The second perch was a higher spot and she only stayed there for a couple of minutes before picking out a target. When she flew, it was a masterful attack. She glided down, hovered for a couple of beats above the area of her attention and then dove headfirst into the green.
Canon 5DIII and 500mm lens: 1/1250 second at f/4 on ISO 3200
After a few seconds, she climbed out of the grass with a field mouse clutched in her beak. She stayed on the far side of the field and disappeared with her breakfast into the trees.
Canon 5DIII and 500mm lens: 1/2000 second at f/4 on ISO 2500
Canada Geese (Branta canadensis) are busy looking for good nesting spots in the Elk Valley and I enjoyed watching them flying along the river when I was in Fernie during Easter. In urban areas, they border on being a nuisance in many people’s mind, I don’t see them that way.
Particularly when they are in flight in a wilderness setting, I find them to be a wonderful animal to watch. The variation in the weather on the morning I spent photographing along the Elk River didn’t hurt the imagery at all.
There was fog and light rain in the morning which burned off early leaving sharp light and blue skies. The forest along the river provided a beautiful backdrop as well. I had fun with all of it.
With Red-tailed Hawks back in our area, I’m still enjoying the novelty of their return. I went out on the weekend and found a few more who I had the opportunity to photograph in flight. The snow stole a couple of shots by throwing the auto focus off but it added character that more than made up for those.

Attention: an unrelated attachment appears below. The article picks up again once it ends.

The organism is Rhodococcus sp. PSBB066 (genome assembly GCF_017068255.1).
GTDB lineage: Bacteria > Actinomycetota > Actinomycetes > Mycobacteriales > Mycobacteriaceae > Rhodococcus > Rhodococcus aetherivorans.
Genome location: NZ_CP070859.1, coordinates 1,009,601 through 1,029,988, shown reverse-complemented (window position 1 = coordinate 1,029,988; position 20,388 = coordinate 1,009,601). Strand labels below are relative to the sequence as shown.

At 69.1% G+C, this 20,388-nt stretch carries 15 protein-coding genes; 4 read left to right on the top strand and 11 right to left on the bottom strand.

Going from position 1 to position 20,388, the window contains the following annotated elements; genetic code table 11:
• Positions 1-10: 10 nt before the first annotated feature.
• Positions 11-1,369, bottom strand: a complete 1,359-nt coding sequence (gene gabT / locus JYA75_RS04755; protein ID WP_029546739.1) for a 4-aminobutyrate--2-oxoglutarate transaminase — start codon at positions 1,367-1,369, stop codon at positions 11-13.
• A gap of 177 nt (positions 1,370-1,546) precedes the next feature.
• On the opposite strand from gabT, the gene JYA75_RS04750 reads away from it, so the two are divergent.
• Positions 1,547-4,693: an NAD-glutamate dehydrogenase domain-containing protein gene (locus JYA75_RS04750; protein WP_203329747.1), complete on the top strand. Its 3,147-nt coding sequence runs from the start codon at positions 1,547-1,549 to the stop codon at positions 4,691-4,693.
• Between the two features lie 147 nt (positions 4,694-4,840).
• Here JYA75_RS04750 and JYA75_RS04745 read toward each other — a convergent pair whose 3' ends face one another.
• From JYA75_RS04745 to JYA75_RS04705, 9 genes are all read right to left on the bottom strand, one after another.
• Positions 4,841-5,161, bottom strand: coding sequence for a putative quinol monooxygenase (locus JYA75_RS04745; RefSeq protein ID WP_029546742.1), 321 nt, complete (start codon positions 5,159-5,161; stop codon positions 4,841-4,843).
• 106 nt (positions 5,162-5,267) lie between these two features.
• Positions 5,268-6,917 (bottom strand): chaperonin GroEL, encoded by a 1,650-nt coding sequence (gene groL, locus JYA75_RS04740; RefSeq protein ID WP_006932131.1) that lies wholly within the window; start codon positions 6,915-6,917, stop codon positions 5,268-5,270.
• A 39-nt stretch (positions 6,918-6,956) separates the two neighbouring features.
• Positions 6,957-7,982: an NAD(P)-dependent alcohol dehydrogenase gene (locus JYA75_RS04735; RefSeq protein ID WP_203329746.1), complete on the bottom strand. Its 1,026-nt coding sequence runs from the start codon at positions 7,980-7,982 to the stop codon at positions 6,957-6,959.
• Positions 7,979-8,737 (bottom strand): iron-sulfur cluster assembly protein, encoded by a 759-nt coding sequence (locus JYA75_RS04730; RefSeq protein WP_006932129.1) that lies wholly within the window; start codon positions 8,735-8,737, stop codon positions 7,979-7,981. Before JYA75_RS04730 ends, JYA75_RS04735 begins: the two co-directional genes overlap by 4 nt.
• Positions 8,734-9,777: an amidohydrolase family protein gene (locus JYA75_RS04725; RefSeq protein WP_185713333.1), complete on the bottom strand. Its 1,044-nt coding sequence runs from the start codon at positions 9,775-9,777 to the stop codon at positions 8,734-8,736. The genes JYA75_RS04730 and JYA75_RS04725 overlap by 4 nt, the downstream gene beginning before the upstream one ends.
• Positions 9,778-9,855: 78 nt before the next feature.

I went out several times to photograph Snowy Owls this year but found them to be fewer in number and more elusive. The ones I did find were less interested in me than the ones I found last year (here, here and here) so there were no long or close encounters. I love watching them and it was a thrill just to see the ones I did find. I photographed this one on February 22nd and was the last one I saw this winter.
We’ll have to see if next year is a good one for Snowies on the prairies east of Calgary.
We’re in Fernie with family for the Easter weekend. We escaped Calgary’s heavy snowfall but the Elk Valley was socked in today with heavy leaden clouds. Rain, snow and sleet took turns falling through the day which provided a great background with some of the birds I came across. This raven was a favorite with the red roof providing great color to a potentially weary scene.
There are large gatherings of swans on the prairie around Frank Lake right now. This area is on the migration path and I really enjoy getting to see these birds when they pass through. This Tundra Swan (Cygnus columbianus) was sharing a small flat of ice apart from a small group. I watched them, and they watched me for a few minutes.
Then they took their running launch to get into the sky. Heading into a steady headwind, they seemed to gain altitude very quickly once they were airborne.
When I was waiting for my new owl friends to provide a beautiful through-the-window moment, my tripod and I were set up out the open on the snow-covered field that surrounds the barn. I was not expecting any other wildlife to swing by given my foreign presence but this Prairie Falcon (Falco mexicanus) must have taken pity on me.
More likely, it was scanning the ground for dinner and the sun’s low altitude in the evening kept it from looking in my direction until it was pretty close. I was happy to see this hunter though as the light was beautiful and the bird even more so.
It was a very pleasant surprise when I ran across another one of these beautiful birds (maybe the same one) when I returned to that same area a couple of days later. Well we didn’t really run into each other – I was driving and the bird was flying around a grain silo. It circled around me twice which gave me a moment to get out of my car and track it a bit easier.